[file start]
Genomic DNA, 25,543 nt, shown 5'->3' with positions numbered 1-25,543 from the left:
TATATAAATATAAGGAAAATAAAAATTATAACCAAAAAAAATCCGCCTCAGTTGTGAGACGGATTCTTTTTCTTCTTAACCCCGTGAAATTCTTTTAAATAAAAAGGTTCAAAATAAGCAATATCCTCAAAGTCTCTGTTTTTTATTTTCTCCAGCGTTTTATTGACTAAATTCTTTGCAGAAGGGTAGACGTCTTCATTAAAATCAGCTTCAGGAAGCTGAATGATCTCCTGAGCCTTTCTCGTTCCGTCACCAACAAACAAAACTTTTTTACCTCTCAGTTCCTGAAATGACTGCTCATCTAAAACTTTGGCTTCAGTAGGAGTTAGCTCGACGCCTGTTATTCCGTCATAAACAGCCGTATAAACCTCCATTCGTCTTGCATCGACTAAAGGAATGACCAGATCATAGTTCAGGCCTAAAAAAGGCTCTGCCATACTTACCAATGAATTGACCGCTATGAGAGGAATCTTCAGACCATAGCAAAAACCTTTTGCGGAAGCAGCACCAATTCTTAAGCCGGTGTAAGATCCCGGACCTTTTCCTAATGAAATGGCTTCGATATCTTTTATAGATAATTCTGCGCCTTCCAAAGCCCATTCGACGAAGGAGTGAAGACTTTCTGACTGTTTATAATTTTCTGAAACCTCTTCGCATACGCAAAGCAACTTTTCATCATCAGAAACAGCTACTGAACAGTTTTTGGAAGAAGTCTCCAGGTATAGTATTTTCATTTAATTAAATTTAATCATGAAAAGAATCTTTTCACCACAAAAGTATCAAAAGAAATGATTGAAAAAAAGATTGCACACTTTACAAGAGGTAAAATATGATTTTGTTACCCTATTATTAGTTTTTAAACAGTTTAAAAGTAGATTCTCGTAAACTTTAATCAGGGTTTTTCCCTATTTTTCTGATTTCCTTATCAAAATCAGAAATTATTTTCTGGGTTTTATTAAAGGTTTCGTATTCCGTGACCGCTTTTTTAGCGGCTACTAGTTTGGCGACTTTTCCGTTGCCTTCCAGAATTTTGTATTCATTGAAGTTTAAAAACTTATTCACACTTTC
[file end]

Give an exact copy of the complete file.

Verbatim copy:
Genomic DNA, 25,543 nt, shown 5'->3' with positions numbered 1-25,543 from the left:
TATATAAATATAAGGAAAATAAAAATTATAACCAAAAAAAATCCGCCTCAGTTGTGAGACGGATTCTTTTTCTTCTTAACCCCGTGAAATTCTTTTAAATAAAAAGGTTCAAAATAAGCAATATCCTCAAAGTCTCTGTTTTTTATTTTCTCCAGCGTTTTATTGACTAAATTCTTTGCAGAAGGGTAGACGTCTTCATTAAAATCAGCTTCAGGAAGCTGAATGATCTCCTGAGCCTTTCTCGTTCCGTCACCAACAAACAAAACTTTTTTACCTCTCAGTTCCTGAAATGACTGCTCATCTAAAACTTTGGCTTCAGTAGGAGTTAGCTCGACGCCTGTTATTCCGTCATAAACAGCCGTATAAACCTCCATTCGTCTTGCATCGACTAAAGGAATGACCAGATCATAGTTCAGGCCTAAAAAAGGCTCTGCCATACTTACCAATGAATTGACCGCTATGAGAGGAATCTTCAGACCATAGCAAAAACCTTTTGCGGAAGCAGCACCAATTCTTAAGCCGGTGTAAGATCCCGGACCTTTTCCTAATGAAATGGCTTCGATATCTTTTATAGATAATTCTGCGCCTTCCAAAGCCCATTCGACGAAGGAGTGAAGACTTTCTGACTGTTTATAATTTTCTGAAACCTCTTCGCATACGCAAAGCAACTTTTCATCATCAGAAACAGCTACTGAACAGTTTTTGGAAGAAGTCTCCAGGTATAGTATTTTCATTTAATTAAATTTAATCATGAAAAGAATCTTTTCACCACAAAAGTATCAAAAGAAATGATTGAAAAAAAGATTGCACACTTTACAAGAGGTAAAATATGATTTTGTTACCCTATTATTAGTTTTTAAACAGTTTAAAAGTAGATTCTCGTAAACTTTAATCAGGGTTTTTCCCTATTTTTCTGATTTCCTTATCAAAATCAGAAATTATTTTCTGGGTTTTATTAAAGGTTTCGTATTCCGTGACCGCTTTTTTAGCGGCTACTAGTTTGGCGACTTTTCCGTTGCCTTCCAGAATTTTGTATTCATTGAAGTTTAAAAACTTATTCACACTTTC